“Life is that gift from God. And I think even when life begins in that horrible situation of rape, that it is something that God intended to happen…” Indiana Republican U.S. Senate candidate Richard Mourdock
Republican US Senate candidate Richard Mourdock recently declared his belief that if a woman conceives through rape, that conception was God’s intention. I doubt Mourdock intended to open an important public theological discussion about the degree to which God wills what happens in the world, and also the degree to which human beings can know God’s will. But the scenario he described is a perfect illustration of both problems.
In all fairness to him, he does not mean that rape is the will of God. But he does appear to believe that every human conception is the will of God. Put the two together and you get a theological conundrum, to say nothing of a very serious political problem for his Senate campaign.
If the rape is not the will of God, how can it be said that the resulting conception was the will of God, since that particular fetus would never have come into being without the rape? How could God will the conception without also willing the means of the conception? And, more fundamentally, how could Richard Mourdock or anyone else know the will of God in such a case – or in any case? These are not questions that can be finessed, any more than rape itself can be glossed over. Either God is a monster who wills on a whim wills that a man should rape a woman, or God has no opinion nor authority regarding conception or abortion.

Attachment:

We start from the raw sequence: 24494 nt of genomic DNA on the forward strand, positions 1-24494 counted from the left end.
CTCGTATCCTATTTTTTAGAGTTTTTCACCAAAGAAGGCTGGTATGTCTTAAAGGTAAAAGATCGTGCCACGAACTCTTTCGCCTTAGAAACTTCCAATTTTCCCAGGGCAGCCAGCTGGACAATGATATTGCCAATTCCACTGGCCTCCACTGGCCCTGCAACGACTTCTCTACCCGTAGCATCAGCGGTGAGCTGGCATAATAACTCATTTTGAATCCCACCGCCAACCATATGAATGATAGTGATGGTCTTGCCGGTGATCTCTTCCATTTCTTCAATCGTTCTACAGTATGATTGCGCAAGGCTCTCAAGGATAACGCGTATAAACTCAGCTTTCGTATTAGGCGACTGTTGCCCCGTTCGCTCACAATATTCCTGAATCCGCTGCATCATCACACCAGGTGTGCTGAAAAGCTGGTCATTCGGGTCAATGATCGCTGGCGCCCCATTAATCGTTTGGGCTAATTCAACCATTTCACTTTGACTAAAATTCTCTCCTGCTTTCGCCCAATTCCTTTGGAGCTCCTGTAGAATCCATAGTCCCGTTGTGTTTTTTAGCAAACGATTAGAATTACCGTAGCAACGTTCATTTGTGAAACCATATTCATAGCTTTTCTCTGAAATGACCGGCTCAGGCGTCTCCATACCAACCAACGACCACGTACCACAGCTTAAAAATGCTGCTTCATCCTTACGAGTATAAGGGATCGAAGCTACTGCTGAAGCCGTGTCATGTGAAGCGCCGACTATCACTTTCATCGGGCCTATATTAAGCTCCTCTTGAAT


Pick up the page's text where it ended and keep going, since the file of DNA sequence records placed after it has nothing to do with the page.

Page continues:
Richard Mourdock crashed his dogma into the wall of logic. He totaled his belief system with one elegantly absurd utterance. Now would be a good time for him to get a new religion, and a new political philosophy to go with it.
It’s time to abandon the wreckage of belief in a Supreme Commander-In-Chief Who Must Be Obeyed Even If It Hurts. The humbler God of Love can redeem a woman’s decision to have an abortion after being raped, as much as Love can redeem the life of a child born as a consequence of a rape. Love attracts us to measure our success as a society by how well we treat our most vulnerable fellow citizens – such as women with unintended pregnancies, who should be allowed to make their own difficult reproductive choices.
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Associate Dean of Religious Life, University of Southern California